UBC advertises summer drag classes for youth on remote island

The campers will be shown how to bring 'their drag creatures to life and become part of my drag-chosen family,' writes Daniel Gallardo, who helps run the group.

UBC advertises summer drag classes for youth on remote island
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The University of British Columbia is offering a summer camp for "queer, trans, Two-Spirit, questioning, and allied (2S/LGBTQ+) youth from across B.C. and Yukon" to help "young people" explore their identities. The camp will take place on a remote island.

In a post to UBC's website, the ad for "CampOUT!'s drag workshops" calls on youth aged 14 to 21 to sign up. It is run by a doctoral student, Daniel Gallardo, who apparently uses they/them pronouns.

"At CampOUT!’s drag workshops, I adapt my academic work to teach young people how to explore identity and what it means to be human. We start with ‘quick drag’, an exercise to help gain self-confidence," the ad begins.

It continues, "Here, they have five minutes to grab items from the dress-up area and apply some makeup like eyeshadows and glitter. Then, we experiment with different types of movement: walking the runway, pretending to be an animal outside or an alien from outer space."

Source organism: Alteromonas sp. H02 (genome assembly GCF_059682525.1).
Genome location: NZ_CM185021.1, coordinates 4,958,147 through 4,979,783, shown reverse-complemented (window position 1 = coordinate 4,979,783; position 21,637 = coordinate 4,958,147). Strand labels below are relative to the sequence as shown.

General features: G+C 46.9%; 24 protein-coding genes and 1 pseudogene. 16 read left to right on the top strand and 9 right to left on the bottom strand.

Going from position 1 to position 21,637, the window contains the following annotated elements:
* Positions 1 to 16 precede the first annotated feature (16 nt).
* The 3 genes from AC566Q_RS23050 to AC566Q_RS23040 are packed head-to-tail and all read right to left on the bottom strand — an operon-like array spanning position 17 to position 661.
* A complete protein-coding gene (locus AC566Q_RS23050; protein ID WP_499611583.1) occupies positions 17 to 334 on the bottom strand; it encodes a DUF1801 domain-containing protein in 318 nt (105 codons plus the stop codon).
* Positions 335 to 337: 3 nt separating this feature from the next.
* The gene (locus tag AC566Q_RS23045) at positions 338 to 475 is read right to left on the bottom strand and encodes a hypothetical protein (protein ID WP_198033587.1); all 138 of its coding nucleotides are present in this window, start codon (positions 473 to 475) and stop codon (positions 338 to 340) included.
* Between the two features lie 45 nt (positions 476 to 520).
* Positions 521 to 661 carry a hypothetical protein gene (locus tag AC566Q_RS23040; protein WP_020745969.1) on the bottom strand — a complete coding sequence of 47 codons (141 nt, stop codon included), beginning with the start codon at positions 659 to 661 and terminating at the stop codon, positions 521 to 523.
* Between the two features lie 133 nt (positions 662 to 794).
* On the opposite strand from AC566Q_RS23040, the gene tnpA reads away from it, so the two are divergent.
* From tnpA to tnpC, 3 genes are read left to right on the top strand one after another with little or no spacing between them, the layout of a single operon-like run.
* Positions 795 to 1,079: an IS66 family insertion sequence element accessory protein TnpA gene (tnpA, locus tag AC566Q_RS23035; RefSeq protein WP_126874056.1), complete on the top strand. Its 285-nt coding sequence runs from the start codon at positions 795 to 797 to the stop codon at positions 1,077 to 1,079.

"And then we work on a drag name. Sometimes campers know immediately what their name is, while others take time. Some of my drag children are TBAs, and that’s OK."

The ad then explains that teens will be shown how to properly use make-up, which will then become "like a makeup studio with a queer community painting each other and having fun."

The campers will then bring "their drag creatures to life and become part of my drag-chosen family."

CampOUT! has been running since 2009 and is a collective of 2S/LGBTQ+ people to "learn about decolonizing, anti-racist and disability justice approaches to education," the statement reads.

"We’ll pack a boat with boxes of materials and head off to the island to help 65 young people build leadership skills and self-esteem, foster hope and resilience, and connect them with community to support their well-being. This year we celebrate our 15th year and welcome our 1,000th camper," the statement reads.

"When I came back from camp last year, I cried for hours because, as volunteers," Gallardo writes, "we also dreamed about a place like this when we were young. I witnessed campers gain networks of support and heal from wounds they never should have suffered. I left camp with my heart, body, mind, and soul completely full of the most fabulous memories. Words aren’t enough to explain the TRANSformative intergenerational love felt at CampOUT!"

The group is funded by donations.

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